4. 5.



8. 9.

1. 2. DO NOT apply a tourniquet to control bleeding, except as a last resort. Doing so may cause more harm than good. A tourniquet should be used only in a life-threatening situation and should be applied by an experienced person If continuous pressure hasn't stopped the bleeding and bleeding is extremely severe, a tourniquet may be used until medical help arrives or bleeding is controllable. It should be applied to the limb between the bleeding site and the heart and tightened so bleeding can be controlled by applying direct pressure over the wound. To make a tourniquet, use bandages 2 to 4 inches wide and wrap them around the limb several times. Tie a half or square knot, leaving loose ends long enough to tie another knot. A stick or a stiff rod should be placed between the two knots. Twist the stick until the bandage is tight enough to stop the bleeding and then secure it in place. Check the tourniquet every 10 to 15 minutes. If the bleeding becomes controllable, (manageable by applying direct pressure), release the tourniquet. DO NOT peek at a wound to see if the bleeding is stopping. The less a wound is disturbed, the more likely it is that you'll be able to control the bleeding DO NOT probe a wound or pull out any embedded object from a wound. This will usually cause more bleeding and harm DO NOT remove a dressing if it becomes soaked with blood. Instead, add a new one on top DO NOT try to clean a large wound. This can cause heavier bleeding DO NOT try to clean a wound after you get the bleeding under control. Get medical help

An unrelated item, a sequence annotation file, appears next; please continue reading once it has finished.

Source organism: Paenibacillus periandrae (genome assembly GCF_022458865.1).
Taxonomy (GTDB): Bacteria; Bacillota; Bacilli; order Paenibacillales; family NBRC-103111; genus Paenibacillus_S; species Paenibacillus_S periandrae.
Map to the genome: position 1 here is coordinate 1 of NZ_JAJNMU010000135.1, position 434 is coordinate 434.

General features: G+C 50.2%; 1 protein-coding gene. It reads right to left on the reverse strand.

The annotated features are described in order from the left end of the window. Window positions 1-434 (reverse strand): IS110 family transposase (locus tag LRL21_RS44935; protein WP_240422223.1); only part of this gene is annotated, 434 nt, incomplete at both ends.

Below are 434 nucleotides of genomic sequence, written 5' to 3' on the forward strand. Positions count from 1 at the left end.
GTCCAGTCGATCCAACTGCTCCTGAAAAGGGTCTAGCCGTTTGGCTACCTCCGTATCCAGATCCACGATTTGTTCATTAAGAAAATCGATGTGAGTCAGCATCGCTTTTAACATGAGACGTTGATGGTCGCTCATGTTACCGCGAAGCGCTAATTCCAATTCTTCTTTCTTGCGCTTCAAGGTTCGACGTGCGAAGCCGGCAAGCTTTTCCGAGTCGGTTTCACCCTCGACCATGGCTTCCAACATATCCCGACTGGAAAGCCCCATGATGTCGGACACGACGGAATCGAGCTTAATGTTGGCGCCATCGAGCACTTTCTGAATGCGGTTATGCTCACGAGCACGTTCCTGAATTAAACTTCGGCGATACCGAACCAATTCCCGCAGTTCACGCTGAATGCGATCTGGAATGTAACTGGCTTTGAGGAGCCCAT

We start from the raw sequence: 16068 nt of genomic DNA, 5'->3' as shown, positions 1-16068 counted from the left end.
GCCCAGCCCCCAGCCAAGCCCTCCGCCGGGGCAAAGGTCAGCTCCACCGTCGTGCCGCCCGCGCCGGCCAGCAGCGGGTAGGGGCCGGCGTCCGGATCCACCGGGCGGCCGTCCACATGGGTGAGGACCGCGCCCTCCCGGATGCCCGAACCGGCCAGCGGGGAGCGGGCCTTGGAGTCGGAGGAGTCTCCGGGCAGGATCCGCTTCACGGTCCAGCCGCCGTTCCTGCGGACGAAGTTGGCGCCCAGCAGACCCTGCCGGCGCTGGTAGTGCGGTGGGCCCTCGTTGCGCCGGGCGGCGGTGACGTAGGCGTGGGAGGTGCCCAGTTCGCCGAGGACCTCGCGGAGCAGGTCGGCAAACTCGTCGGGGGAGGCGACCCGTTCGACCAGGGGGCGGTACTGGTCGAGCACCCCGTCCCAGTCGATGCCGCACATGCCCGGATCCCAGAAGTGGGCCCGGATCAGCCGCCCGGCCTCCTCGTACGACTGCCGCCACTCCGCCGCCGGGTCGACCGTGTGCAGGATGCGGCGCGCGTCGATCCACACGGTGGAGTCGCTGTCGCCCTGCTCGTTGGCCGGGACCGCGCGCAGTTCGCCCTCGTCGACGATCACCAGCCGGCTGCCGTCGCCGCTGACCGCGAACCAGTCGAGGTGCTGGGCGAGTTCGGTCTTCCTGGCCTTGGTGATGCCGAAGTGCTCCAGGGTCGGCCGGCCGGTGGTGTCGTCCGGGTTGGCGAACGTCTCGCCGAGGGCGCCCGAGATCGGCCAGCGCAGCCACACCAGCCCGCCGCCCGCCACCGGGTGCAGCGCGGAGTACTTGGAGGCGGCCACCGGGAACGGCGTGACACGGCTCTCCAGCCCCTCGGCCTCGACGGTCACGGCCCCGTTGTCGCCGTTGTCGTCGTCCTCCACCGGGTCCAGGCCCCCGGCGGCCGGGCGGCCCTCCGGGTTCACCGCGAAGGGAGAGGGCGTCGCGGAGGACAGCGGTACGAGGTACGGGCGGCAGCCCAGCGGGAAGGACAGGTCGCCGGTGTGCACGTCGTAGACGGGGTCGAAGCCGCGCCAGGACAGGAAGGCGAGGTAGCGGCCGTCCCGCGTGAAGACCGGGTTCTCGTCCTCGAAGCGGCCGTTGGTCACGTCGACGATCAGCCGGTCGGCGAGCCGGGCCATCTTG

3. 4. 5. 6. 7.

Treatment entails restoring blood volume through intravenous (IV) administration of saline, dextran, albumin, or plasma. For large blood losses, transfusion of fresh whole blood is the treatment of choice. The anemia itself does not require specific therapy unless it is associated with iron, folate, or cobalamin (B12) deficiency. A normal erythrocyte count is usually evident within four to six weeks, but hemoglobin restoration can take up to eight weeks.